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BS: Young men 'suicide'

autolycus 29 Oct 06 - 05:49 PM
autolycus 29 Oct 06 - 02:37 PM
Ebbie 28 Oct 06 - 03:18 PM
*daylia* 28 Oct 06 - 09:28 AM
Gurney 28 Oct 06 - 06:02 AM
autolycus 28 Oct 06 - 05:31 AM
alanabit 28 Oct 06 - 04:58 AM
GUEST,Janie 27 Oct 06 - 08:50 PM
GUEST,thurg 27 Oct 06 - 06:44 PM
alanabit 27 Oct 06 - 04:57 PM
Lox 20 Oct 06 - 06:19 PM
GUEST,Janie 20 Oct 06 - 02:27 PM
GUEST,Coyote Breath 18 Oct 06 - 01:53 AM
Barry Finn 17 Oct 06 - 02:29 AM
Janie 17 Oct 06 - 12:29 AM
Ebbie 16 Oct 06 - 09:48 PM
GUEST 16 Oct 06 - 09:12 PM
GUEST,petr 16 Oct 06 - 09:00 PM
Janie 15 Oct 06 - 11:43 PM
Joe_F 15 Oct 06 - 09:07 PM
Janie 14 Oct 06 - 11:10 PM
Janie 14 Oct 06 - 10:13 PM
Rapparee 14 Oct 06 - 02:45 PM
Divis Sweeney 14 Oct 06 - 02:08 PM
Jim Dixon 14 Oct 06 - 01:28 PM
Little Hawk 14 Oct 06 - 12:19 AM
Rapparee 13 Oct 06 - 11:40 PM
Wolfgang 13 Oct 06 - 01:47 PM
GUEST 13 Oct 06 - 10:57 AM
GUEST,lox 13 Oct 06 - 09:18 AM
Wolfgang 13 Oct 06 - 08:46 AM
GUEST 13 Oct 06 - 01:46 AM
Ebbie 13 Oct 06 - 12:12 AM
bobad 12 Oct 06 - 10:17 PM
Joe_F 12 Oct 06 - 09:56 PM
Little Hawk 12 Oct 06 - 09:34 PM
Rapparee 12 Oct 06 - 09:30 PM
Ebbie 12 Oct 06 - 08:44 PM
GUEST,mg 12 Oct 06 - 08:01 PM
George Papavgeris 12 Oct 06 - 07:37 PM
Ebbie 12 Oct 06 - 07:08 PM
GUEST,Blind DRunk in Blind River 12 Oct 06 - 06:56 PM
GUEST,thurg 12 Oct 06 - 06:56 PM
GUEST 12 Oct 06 - 06:25 PM
GUEST 12 Oct 06 - 06:15 PM
Little Hawk 12 Oct 06 - 06:07 PM
GUEST,lox 12 Oct 06 - 06:00 PM
Rapparee 12 Oct 06 - 05:53 PM
Little Hawk 12 Oct 06 - 05:46 PM
GUEST 12 Oct 06 - 05:21 PM

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Subject: RE: BS: Young men 'suicide'
From: autolycus
Date: 29 Oct 06 - 05:49 PM

Very sad.




    Ivor


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Subject: RE: BS: Young men 'suicide'
From: autolycus
Date: 29 Oct 06 - 02:37 PM

Hope we can see now why young men seeking out a therapist or counsellor is a tremendouly brave thing to do.




    Ivor


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Subject: RE: BS: Young men 'suicide'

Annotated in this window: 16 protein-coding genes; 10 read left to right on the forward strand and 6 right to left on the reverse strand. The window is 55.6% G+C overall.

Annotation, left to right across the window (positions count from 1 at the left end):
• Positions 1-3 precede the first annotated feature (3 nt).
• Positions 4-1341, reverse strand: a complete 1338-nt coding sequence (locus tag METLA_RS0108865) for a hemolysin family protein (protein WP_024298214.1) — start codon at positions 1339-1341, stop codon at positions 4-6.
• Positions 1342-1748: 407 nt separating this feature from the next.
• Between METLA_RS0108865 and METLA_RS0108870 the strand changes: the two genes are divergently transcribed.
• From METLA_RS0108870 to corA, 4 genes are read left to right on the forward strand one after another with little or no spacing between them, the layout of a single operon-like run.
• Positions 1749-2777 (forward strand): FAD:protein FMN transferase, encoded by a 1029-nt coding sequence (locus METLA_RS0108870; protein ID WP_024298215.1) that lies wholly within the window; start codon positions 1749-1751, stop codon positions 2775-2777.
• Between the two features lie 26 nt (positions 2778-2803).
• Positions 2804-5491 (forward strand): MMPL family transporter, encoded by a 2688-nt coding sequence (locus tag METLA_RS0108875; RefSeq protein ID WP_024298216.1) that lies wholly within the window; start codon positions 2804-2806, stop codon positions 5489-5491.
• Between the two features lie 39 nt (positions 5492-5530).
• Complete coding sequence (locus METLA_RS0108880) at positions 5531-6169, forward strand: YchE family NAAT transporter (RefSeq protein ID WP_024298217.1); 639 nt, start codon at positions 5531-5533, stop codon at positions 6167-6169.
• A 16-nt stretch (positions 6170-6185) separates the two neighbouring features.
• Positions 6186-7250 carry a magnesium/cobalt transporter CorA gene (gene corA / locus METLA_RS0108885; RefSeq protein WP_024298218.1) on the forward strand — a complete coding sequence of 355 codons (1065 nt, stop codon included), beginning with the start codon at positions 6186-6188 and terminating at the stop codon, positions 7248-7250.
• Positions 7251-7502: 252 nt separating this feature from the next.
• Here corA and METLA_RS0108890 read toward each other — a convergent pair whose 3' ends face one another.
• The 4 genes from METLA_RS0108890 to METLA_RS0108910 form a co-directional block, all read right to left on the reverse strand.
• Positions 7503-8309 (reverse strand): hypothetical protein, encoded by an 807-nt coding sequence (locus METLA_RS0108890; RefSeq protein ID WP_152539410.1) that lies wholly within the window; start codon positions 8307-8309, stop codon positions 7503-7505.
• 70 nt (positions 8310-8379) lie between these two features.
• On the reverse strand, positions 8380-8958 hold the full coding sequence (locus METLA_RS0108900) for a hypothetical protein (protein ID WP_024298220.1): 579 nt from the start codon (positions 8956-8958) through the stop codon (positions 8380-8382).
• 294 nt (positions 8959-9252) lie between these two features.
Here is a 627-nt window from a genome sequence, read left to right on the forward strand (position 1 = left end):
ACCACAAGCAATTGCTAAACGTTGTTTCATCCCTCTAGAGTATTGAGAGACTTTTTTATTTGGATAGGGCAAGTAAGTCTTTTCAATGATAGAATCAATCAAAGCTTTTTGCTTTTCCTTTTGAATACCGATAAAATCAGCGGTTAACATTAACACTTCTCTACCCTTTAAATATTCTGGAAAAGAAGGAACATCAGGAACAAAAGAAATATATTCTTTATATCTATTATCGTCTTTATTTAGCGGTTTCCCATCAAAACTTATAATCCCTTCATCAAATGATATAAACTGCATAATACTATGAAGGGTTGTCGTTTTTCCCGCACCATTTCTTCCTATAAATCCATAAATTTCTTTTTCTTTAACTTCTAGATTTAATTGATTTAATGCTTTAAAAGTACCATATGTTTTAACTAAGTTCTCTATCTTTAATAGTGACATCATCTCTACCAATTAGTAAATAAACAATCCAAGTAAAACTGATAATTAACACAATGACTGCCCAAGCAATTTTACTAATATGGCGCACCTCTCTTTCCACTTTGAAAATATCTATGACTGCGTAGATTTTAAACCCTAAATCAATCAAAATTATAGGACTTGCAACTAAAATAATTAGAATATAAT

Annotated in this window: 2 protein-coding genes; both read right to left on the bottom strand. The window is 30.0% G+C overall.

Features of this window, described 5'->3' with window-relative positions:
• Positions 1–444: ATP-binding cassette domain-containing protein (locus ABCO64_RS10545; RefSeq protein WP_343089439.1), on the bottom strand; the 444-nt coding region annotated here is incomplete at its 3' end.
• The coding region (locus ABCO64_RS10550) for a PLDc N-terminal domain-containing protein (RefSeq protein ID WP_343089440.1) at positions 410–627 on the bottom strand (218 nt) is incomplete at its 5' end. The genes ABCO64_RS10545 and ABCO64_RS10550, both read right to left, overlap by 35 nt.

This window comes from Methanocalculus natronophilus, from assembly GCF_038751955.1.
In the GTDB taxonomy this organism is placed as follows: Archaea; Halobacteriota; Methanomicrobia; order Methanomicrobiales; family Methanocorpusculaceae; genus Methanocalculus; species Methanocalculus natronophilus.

From: Ebbie
Date: 28 Oct 06 - 03:18 PM

daylia, thanks for that account. I totally agree with you.


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Subject: RE: BS: Young men 'suicide'
From: *daylia*
Date: 28 Oct 06 - 09:28 AM

Alanabit, please know that I am keeping your whole family in my thoughts and prayers as well. Some thoughts and stats from Kinark Child and Family Services, a busy mental health clinic here in Simcoe County Ontario.

Suicide is the second-leading cause of death among individuals between the ages of 15 and 19, according to Statistics Canada. Over the last 30 years the suicide rate among teens has skyrocketed.

During that span the rate of suicide has increased five-fold among males and three-fold among females.

"The issues facing young people are often related to family, bullying, community and a masked depression" says Dr. Meen, a veteran of more than 35 years in children�s mental health. Teenagers are incredibly good at masking their feelings...."

According to the Canadian Mental Health Association, which has been very active in teen suicide prevention programs, there are several warning signs of suicidal intent: depression; drastic behaviour or mood swings; previous attempts; sudden improvement after a period of depression. Anxiety, isolation, depression, drug abuse and delinquency can all be implicated, either separately or in combination.


A childhood friend of mine took his own life last January. Certainly no youngster -- he was 44 -- he was dealing with an injured back and the loss/change of employment that had caused and ongoing marital problems/family breakup.

Like so many other people (and not just male people!) the only "tools" he used for dealing with the stress were alcohol and drugs. He scoffed at the thought of counselling   :-(   He'd been hospitalized the year before for threatening to take his own life, and the cops had confiscated all his guns at that time. That, however, was apparently not enough to prevent what happened. His hunting buddies had humoured his requests, making sure he was not left totally weaponless ....